- Waterford Railways
Environment & Geography | Waterford County Library
- Waterford, Dungarvan and Lismore Railway
Environment & Geography | Waterford City Library
- Waterford County Bridges
Transport | Waterford County Library
- Waterford and Tramore Railway
Transport | Waterford City Library
The Tralee and Dingle Light Railway provided a passenger and freight service for 62 years until it closed in 1953.
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Horses, coaches, sedan chairs, boats, trains, buses, trams , read Ireland's rich & colourful history of transport and infrastructure by Bernard Share.
Midland Great Western Railway Station Athlone
Early 20th Century view of the Midland Great Western Railway Station Athlone, architect J.S. Mulvany. This is an Edwardian view of the Midland Great Western Railway Station in Athlone, which was one of two railway stations in Athlone. Located on a site at Ranelagh on the west side of Athlone, the road which was constructed to connect this station with the town centre became the main Athlone-Galway road. The station opened in 1851 when the first train crossed the Shannon to the west of Ireland. It was designed by the architect J.S. Mulvany who also designed the Broadstone Station in Dublin. It consists of a long Italianate frontage of seventeen bays. This spacious building once housed both a busy railway station and a railway hotel. It closed in 1983 and now serves as engineering offices for Irish Rail.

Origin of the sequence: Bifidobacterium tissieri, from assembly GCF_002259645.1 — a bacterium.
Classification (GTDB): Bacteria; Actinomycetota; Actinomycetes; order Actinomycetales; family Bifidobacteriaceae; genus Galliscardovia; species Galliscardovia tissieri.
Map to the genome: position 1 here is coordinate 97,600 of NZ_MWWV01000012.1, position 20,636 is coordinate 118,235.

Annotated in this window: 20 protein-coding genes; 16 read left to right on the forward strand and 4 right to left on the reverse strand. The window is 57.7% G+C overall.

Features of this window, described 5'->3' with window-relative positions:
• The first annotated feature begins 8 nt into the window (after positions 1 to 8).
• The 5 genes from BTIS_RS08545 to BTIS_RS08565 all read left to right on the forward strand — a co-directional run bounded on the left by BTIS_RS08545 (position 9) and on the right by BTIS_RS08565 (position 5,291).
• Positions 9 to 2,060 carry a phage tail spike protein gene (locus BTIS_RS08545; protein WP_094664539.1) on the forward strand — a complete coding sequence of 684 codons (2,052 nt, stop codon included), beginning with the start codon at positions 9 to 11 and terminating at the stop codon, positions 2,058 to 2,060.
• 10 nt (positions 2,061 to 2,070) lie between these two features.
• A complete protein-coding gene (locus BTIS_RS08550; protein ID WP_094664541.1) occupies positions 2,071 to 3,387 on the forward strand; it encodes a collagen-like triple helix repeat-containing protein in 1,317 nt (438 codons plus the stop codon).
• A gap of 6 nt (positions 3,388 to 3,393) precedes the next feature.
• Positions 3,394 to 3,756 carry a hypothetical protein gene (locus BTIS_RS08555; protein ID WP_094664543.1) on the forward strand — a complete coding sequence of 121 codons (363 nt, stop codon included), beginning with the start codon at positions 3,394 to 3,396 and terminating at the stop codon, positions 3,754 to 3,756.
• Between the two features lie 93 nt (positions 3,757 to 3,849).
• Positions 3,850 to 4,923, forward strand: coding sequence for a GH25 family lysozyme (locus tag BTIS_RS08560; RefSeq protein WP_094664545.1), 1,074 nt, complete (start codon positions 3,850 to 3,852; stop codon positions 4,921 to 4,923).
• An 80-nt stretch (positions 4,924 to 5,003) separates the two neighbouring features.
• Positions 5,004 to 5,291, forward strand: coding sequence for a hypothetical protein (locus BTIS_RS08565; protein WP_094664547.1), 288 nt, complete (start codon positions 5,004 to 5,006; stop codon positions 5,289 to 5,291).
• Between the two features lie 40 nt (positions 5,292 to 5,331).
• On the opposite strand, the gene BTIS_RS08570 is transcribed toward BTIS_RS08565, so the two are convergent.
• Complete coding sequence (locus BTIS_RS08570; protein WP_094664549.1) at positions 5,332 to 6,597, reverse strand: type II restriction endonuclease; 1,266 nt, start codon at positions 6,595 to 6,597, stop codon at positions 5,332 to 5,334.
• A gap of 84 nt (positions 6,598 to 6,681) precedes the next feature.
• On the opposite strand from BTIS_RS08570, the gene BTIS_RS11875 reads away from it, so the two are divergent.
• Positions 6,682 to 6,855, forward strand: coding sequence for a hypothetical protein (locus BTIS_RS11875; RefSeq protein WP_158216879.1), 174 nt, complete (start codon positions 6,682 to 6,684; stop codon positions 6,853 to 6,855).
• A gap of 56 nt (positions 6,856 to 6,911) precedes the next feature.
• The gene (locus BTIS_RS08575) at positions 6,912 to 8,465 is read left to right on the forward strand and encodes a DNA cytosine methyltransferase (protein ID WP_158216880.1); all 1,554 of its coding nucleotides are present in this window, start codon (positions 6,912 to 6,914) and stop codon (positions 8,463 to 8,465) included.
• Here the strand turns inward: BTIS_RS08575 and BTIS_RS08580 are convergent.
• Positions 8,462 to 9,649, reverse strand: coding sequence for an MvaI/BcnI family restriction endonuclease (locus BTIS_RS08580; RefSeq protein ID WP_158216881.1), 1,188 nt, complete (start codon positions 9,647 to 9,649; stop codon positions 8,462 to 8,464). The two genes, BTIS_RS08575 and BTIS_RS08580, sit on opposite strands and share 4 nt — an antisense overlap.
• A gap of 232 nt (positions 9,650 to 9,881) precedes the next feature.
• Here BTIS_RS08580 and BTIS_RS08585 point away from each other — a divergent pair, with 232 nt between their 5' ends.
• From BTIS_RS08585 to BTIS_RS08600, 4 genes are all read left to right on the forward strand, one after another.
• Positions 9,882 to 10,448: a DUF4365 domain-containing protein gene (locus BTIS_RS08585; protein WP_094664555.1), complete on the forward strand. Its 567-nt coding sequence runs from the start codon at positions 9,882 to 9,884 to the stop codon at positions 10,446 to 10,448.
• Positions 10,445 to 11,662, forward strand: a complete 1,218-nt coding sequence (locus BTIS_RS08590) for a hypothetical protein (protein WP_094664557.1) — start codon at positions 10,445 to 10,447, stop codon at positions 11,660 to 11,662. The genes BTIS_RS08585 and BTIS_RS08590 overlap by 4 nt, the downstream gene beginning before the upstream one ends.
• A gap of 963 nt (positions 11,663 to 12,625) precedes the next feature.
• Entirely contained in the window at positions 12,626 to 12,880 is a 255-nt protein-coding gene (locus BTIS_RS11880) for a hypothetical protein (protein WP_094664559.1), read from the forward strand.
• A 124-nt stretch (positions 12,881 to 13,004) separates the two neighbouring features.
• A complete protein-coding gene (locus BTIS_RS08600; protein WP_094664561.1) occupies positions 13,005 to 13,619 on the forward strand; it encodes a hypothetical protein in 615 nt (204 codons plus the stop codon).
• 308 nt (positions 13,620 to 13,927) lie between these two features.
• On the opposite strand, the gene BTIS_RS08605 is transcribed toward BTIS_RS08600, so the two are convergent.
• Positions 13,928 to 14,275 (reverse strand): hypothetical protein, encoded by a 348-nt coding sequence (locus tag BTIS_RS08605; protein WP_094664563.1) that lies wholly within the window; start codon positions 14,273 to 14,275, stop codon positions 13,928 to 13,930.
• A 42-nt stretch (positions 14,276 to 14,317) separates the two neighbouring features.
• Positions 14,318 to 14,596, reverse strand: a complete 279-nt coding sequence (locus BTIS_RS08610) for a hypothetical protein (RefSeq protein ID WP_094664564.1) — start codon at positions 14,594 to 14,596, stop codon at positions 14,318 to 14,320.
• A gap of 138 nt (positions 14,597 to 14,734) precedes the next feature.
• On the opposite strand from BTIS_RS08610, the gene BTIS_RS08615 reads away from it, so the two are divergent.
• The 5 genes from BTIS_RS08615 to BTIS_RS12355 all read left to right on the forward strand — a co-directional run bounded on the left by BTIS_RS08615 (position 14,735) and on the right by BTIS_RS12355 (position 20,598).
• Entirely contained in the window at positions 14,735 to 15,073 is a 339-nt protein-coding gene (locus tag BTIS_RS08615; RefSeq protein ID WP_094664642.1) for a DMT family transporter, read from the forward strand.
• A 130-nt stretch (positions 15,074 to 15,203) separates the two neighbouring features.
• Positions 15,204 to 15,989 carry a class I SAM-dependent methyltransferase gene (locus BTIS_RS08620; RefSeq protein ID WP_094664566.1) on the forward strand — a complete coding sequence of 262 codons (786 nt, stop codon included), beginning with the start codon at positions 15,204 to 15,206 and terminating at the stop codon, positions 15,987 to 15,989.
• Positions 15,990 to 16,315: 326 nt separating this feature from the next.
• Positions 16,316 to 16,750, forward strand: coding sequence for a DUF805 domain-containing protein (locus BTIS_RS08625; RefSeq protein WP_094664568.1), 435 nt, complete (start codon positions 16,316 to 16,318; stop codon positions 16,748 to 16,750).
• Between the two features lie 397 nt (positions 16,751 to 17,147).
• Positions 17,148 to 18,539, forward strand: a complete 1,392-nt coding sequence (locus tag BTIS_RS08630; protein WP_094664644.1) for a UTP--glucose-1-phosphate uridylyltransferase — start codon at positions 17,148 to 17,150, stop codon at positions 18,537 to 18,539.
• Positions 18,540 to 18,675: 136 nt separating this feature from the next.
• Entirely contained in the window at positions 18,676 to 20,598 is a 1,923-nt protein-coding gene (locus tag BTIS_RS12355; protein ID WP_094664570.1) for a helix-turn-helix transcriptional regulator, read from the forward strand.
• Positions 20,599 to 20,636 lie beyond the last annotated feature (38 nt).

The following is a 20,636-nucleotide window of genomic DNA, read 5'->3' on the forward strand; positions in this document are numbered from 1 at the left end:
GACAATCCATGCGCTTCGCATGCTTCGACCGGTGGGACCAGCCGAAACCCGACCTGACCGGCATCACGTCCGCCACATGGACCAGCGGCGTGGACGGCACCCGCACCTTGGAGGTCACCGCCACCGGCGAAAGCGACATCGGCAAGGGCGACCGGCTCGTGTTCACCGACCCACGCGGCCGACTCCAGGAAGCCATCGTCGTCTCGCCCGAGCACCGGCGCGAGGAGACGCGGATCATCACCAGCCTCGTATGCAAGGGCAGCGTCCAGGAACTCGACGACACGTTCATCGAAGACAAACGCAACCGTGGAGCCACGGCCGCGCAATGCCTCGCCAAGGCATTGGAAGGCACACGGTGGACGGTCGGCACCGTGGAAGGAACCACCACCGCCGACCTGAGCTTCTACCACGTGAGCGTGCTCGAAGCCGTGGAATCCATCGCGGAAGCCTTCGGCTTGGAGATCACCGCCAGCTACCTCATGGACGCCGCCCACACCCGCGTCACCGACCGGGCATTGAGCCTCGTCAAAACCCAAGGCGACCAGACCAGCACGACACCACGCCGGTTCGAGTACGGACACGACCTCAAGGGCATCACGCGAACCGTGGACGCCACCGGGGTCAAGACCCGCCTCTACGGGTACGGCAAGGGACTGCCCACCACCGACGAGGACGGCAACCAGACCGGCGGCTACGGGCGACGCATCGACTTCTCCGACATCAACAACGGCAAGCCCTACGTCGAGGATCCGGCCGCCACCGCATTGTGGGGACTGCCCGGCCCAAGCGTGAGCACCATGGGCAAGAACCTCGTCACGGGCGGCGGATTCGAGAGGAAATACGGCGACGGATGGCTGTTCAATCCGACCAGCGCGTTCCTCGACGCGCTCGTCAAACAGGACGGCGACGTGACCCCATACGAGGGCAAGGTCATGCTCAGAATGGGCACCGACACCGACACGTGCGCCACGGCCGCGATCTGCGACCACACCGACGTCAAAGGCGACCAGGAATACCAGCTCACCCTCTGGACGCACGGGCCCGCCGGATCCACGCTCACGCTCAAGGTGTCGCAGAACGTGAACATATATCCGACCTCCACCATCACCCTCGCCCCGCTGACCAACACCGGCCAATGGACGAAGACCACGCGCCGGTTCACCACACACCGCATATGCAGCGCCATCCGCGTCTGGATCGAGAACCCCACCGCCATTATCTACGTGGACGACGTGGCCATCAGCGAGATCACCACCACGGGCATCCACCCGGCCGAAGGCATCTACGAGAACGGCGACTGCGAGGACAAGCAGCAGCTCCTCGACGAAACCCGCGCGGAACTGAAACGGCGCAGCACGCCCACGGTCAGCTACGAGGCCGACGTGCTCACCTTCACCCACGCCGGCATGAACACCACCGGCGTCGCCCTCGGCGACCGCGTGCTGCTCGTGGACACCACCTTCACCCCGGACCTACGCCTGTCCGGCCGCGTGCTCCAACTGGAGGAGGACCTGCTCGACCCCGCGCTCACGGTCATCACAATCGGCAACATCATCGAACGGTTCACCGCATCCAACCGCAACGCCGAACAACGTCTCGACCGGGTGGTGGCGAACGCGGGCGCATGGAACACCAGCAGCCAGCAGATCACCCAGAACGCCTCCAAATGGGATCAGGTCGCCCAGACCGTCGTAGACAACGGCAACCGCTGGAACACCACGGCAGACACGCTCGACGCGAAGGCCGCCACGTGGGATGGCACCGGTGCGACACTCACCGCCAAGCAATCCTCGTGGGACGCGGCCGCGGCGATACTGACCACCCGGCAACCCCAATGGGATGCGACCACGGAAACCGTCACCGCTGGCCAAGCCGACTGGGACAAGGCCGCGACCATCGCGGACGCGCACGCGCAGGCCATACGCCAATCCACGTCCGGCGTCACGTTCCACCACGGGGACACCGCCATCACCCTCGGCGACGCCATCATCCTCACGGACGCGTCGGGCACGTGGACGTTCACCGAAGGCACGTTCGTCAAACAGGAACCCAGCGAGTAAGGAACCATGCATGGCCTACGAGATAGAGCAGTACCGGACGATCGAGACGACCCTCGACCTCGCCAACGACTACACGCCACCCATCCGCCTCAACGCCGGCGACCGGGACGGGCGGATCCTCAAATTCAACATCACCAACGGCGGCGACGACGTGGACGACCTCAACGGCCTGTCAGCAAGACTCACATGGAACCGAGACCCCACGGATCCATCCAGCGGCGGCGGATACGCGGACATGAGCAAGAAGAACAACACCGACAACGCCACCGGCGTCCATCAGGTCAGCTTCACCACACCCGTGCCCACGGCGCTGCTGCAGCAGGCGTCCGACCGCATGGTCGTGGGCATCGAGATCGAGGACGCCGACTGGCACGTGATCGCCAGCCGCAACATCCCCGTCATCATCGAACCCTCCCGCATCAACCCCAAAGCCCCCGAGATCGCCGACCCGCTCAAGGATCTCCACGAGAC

Out of copyright
Captain Hermann Koehl and Baron Guenther Von Huenefeld
Photograph depicting Captain Hermann Koehl (co-pilot) and Baron Guenther Von Huenefeld (passenger), two men, who, along with Irishman James C. Fitzmaurice, made the first East-West flight across the Atlantic Ocean in April 1927.
Baldonnel Aerodrome before 1928
Aerial photograph of Baldonnel before 1928, the year the Bremen took off on its trans-atlantic flight.
By kind permission of the Photographic Section of the Irish Air Corps, Baldonnel
Kingstown (Dún Laoghaire) looking East
A view south over the center of Kingstown towards Sandycove, taken [?] from the town hall, before the building of the Pavilion. In view from left to right are: The East Pier, the 1823 George IV Monument, the National Yacht Club, the boathouse that sheltered the lifeboat, the sunken railway track across the foreshore, the Harbour Master's House (Moran Park house) and the Mariners Church on the extreme left.
Courtesy of the National Library of Ireland
A photograph from the Lawrence collection of a tram in Cork City.
Dublin Tramways Company horse-drawn tram
Dublin Tramways Company horse-drawn tram travelling from Sackville Street (now O'Connell Street)
A Sketch of Edgeworthstown's poor during the Great Famine (Longford County Library)
A Sketch of Edgeworthstown's poor during the Great Famine. This was taken as they assembled for soup in February 1847.
Number 80 tram on O'Connell St.
Tram No.80 was converted from being horse-drawn to electric in October 1898.
By kind permission from Dublin City Council
Courtesy of Raimund Specht of Avisoft Bioacoustics.
Environment & Geography
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